July 24, 2004
Arizona State University will send nine professors, researchers and provosts from its main Tempe campus and ASU East to Mexico next week for an "exploratory’’ trip — but Friday, officials were releasing few details about the costs or benefits.
Jay Golden, co-director for ASU’s Sustainable Technologies Program, who is leading talks in Mexico, refused to discuss the trip. ASU said it could not release costs.
It has become common for ASU professors and officials to visit Mexico.
"There’s trips that go to the (Tecnologico de Monterrey university) all the time,’’ said Shannon Wulf, manager of strategic relations and planning for the Pan American Initiatives. ‘’No big announcement is going to come out of this trip, nothing like that. It’s just one of those trips that needs to take place, so that the right people can get in the room and sit down and do the work.’’
The initiatives program, developed last year under ASU President Michael Crow, aims to expand ASU research and teaching into aspects of Hispanic culture and society.
Two ASU groups will travel separately to Tecnologico de Monterrey, a university with students at 30 campuses in Mexico and nine centers in other Latin American countries. Tecnologico de Monterrey also has a virtual university.
Each ASU college maintains its own travel budget so the initiative office could not provide travel costs. Wulf estimated airfare at $300 and hotel stays at $70 per night. Each person is responsible for reserving flights and hotels. ASU representatives plan to stay one or two nights.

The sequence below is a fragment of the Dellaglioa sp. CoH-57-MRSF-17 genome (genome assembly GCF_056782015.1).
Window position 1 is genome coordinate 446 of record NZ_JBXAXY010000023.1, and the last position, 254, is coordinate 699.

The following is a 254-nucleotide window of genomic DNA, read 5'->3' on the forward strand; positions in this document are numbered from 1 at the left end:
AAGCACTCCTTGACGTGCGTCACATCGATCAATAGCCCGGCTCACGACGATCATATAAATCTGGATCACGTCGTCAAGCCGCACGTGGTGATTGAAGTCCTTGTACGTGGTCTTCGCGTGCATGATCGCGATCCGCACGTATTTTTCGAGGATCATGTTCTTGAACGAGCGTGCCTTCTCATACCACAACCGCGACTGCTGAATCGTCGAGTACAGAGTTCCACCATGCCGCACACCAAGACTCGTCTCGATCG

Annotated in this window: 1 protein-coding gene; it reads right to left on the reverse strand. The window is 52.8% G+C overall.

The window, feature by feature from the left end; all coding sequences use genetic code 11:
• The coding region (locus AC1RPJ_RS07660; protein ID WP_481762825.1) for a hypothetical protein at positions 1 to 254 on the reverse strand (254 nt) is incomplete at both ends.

Using Wulf’s estimates, the Tribune determined the trip will cost the publicly funded university about $3,500. The Mexican university usually provides local travel and meals.
"It’s a minimal cost,’’ Wulf said. "It’s not an extravagant trip.’’
ASU and Monterrey also communicate as much as possible by e-mail and telephone, Wulf added.
Claudia Navarro, assistant director of the initiative, referred the Tribune to Golden for details. Wulf also contacted him. Golden declined an interview.
"He would be the person to talk about it,’’ Wulf said, adding he is "kind of a private person . . . I think that he wants to get it more firmed up before it comes out in the paper.’’
Wulf said the trips will allow ASU to create joint research projects, primarily for faculty and possibly for graduate students. Navarro called the trips exploratory.
"Everything goes with the objective with opening ASU internationally,’’ Navarro said.